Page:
Collaboration deepens between university students and Sujali women

By | June 15, 2015

Mike Calvert from York St John University drafted this blog during a recent visit to Nairobi and this will be followed by other blog entries from the students themselves and Mary Kiguru. For more on the story of the Sujali women click here


The five advisers outside Jacinta and Steve’s premises

The Sujali story has taken a significant step forward with the news that the university is backing the project by way of supporting the students who are advising the women. You may have read in a previous blog that Mary, who works at Kenya Methodist University (KeMU), had recruited some Business Studies students to advise the women on bookkeeping and basic finance. It transpires that the original group of three female students, Joy, Yvette and Tichi has been augmented by the arrival of two male students, Benjamin and Macharia. Together they represent a formidable team as they each bring a different skill set with knowledge and backgrounds in finance, marketing and PR. Talking to them demonstrates that they are really appreciating the opportunity to engage with a ‘real’ business situation and make a difference. For most of them, this represents a different business world to the one that they usually encounter. They recognise that this is how so many African businesses function and that with a little support, entrepreneurs can make significant changes to their lives.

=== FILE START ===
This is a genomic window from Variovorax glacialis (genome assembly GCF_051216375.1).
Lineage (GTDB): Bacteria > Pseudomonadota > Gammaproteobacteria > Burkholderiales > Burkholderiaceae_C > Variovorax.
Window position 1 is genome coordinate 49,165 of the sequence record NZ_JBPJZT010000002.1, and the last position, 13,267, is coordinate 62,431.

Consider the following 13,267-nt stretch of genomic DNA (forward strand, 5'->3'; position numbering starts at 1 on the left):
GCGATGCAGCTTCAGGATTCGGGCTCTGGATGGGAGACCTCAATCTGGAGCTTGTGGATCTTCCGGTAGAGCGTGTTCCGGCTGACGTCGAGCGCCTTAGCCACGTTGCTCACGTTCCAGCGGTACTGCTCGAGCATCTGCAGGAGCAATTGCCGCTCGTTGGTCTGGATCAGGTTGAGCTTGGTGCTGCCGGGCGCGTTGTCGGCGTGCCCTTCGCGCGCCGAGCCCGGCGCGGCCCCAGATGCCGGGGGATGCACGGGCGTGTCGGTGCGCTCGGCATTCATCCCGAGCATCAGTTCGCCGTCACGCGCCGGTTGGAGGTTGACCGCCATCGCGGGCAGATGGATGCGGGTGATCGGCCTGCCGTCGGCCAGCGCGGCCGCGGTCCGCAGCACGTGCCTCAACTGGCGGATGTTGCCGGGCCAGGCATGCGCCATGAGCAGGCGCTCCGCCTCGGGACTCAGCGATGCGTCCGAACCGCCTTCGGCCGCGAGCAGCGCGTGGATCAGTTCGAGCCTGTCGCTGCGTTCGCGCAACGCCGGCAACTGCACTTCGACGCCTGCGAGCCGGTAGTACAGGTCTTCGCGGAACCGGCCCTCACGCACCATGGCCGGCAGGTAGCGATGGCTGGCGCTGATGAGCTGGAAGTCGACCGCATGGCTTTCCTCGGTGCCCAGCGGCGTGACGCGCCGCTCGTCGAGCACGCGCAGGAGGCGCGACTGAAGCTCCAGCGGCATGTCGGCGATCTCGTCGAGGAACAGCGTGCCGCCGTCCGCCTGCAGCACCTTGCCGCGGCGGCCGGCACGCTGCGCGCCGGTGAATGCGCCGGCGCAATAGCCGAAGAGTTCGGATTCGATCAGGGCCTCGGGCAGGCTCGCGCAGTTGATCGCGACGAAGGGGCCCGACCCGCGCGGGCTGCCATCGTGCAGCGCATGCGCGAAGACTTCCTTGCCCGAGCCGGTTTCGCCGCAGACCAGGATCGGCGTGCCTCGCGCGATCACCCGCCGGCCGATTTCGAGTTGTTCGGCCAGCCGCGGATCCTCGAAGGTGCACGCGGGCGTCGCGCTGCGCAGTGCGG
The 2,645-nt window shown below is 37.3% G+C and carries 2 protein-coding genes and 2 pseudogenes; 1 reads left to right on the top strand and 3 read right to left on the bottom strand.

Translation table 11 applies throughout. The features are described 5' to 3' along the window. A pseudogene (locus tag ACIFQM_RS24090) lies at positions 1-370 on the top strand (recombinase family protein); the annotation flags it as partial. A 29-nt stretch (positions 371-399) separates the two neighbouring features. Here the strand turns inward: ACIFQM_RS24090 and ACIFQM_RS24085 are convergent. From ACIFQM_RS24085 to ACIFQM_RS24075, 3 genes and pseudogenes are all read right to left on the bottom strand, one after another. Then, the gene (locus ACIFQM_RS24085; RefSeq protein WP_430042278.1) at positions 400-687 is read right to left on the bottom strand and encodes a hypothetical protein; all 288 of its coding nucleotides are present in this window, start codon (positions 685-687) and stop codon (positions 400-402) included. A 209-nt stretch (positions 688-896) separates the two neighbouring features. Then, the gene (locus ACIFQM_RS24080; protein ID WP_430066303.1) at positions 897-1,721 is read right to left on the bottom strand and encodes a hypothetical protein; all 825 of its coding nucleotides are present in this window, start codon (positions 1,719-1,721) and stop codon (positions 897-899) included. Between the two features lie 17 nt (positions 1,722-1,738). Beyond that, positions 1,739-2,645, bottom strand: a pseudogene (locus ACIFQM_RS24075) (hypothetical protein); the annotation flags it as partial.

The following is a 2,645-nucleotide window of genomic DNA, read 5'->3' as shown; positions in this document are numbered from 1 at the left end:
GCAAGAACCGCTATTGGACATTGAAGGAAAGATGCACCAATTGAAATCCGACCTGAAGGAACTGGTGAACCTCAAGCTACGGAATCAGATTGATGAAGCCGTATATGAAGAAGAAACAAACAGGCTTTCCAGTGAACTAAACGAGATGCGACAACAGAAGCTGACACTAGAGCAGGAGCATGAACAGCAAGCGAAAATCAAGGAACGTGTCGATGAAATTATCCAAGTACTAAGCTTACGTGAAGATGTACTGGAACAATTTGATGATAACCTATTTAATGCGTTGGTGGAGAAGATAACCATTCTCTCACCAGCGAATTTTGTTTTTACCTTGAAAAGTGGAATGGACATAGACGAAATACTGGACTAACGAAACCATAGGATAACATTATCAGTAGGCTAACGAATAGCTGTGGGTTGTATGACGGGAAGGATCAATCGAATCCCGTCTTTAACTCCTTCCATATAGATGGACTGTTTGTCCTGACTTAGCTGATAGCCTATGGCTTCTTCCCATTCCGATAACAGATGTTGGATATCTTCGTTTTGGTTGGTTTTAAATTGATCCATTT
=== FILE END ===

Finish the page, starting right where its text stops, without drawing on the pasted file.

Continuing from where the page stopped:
The project now has a patron (a business studies lecturer), as do other projects that the students come up with. What sets them apart is that they are the only group to submit a proposal this year for a prestigious award by the organisation Enactus which brings university, business and community together. It has previously been mentioned that KeMU has a strong community mission. This project fits well with this ethos and has attracted the attention of senior management in the Nairobi campus. The group has been given a budget and the university minibus has been put at their disposal for visits to the community. This is a significant support for the students and Sujali.



Two of the children with Buttercup, the recent calf – Daisy’s daughter.

The students are looking to support all the women but are focusing particularly at the moment on Jacinta (cafe/shop/cows) who has the most diverse portfolio and is having difficulty with basic bookkeeping to the extent that she has lost her book! The money is coming in but she does not know where from and which income stream is the most beneficial.

What the students also offer is business acumen. They can look at her business with fresh eyes and see how she can maximise what she has and grow sustainably. They have already suggested changes which will help her expand the cafe (by taking away a partition wall) and moving the vegetables outside (to improve on hygiene).